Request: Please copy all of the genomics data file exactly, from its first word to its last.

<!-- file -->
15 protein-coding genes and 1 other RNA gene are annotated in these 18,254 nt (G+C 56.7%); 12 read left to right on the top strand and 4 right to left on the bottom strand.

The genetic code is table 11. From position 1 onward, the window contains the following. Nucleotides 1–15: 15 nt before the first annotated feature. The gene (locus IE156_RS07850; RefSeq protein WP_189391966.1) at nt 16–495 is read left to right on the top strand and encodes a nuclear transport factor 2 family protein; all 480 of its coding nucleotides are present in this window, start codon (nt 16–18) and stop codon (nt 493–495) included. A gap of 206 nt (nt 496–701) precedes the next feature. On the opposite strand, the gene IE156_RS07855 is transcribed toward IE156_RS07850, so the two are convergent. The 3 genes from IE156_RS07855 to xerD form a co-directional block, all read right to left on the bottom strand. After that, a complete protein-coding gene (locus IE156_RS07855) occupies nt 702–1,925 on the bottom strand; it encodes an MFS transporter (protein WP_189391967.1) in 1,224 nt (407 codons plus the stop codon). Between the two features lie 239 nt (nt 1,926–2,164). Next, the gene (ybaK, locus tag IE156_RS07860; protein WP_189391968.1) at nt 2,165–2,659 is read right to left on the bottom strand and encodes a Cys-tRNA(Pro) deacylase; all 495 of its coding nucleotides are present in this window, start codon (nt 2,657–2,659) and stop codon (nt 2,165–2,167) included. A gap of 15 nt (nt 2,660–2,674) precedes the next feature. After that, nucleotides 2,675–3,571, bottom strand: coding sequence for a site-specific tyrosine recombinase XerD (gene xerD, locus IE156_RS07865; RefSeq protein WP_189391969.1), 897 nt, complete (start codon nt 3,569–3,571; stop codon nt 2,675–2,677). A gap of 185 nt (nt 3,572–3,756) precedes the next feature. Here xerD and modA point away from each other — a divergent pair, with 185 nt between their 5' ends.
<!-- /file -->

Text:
15 protein-coding genes and 1 other RNA gene are annotated in these 18,254 nt (G+C 56.7%); 12 read left to right on the top strand and 4 right to left on the bottom strand.

The genetic code is table 11. From position 1 onward, the window contains the following. Nucleotides 1–15: 15 nt before the first annotated feature. The gene (locus IE156_RS07850; RefSeq protein WP_189391966.1) at nt 16–495 is read left to right on the top strand and encodes a nuclear transport factor 2 family protein; all 480 of its coding nucleotides are present in this window, start codon (nt 16–18) and stop codon (nt 493–495) included. A gap of 206 nt (nt 496–701) precedes the next feature. On the opposite strand, the gene IE156_RS07855 is transcribed toward IE156_RS07850, so the two are convergent. The 3 genes from IE156_RS07855 to xerD form a co-directional block, all read right to left on the bottom strand. After that, a complete protein-coding gene (locus IE156_RS07855) occupies nt 702–1,925 on the bottom strand; it encodes an MFS transporter (protein WP_189391967.1) in 1,224 nt (407 codons plus the stop codon). Between the two features lie 239 nt (nt 1,926–2,164). Next, the gene (ybaK, locus tag IE156_RS07860; protein WP_189391968.1) at nt 2,165–2,659 is read right to left on the bottom strand and encodes a Cys-tRNA(Pro) deacylase; all 495 of its coding nucleotides are present in this window, start codon (nt 2,657–2,659) and stop codon (nt 2,165–2,167) included. A gap of 15 nt (nt 2,660–2,674) precedes the next feature. After that, nucleotides 2,675–3,571, bottom strand: coding sequence for a site-specific tyrosine recombinase XerD (gene xerD, locus IE156_RS07865; RefSeq protein WP_189391969.1), 897 nt, complete (start codon nt 3,569–3,571; stop codon nt 2,675–2,677). A gap of 185 nt (nt 3,572–3,756) precedes the next feature. Here xerD and modA point away from each other — a divergent pair, with 185 nt between their 5' ends.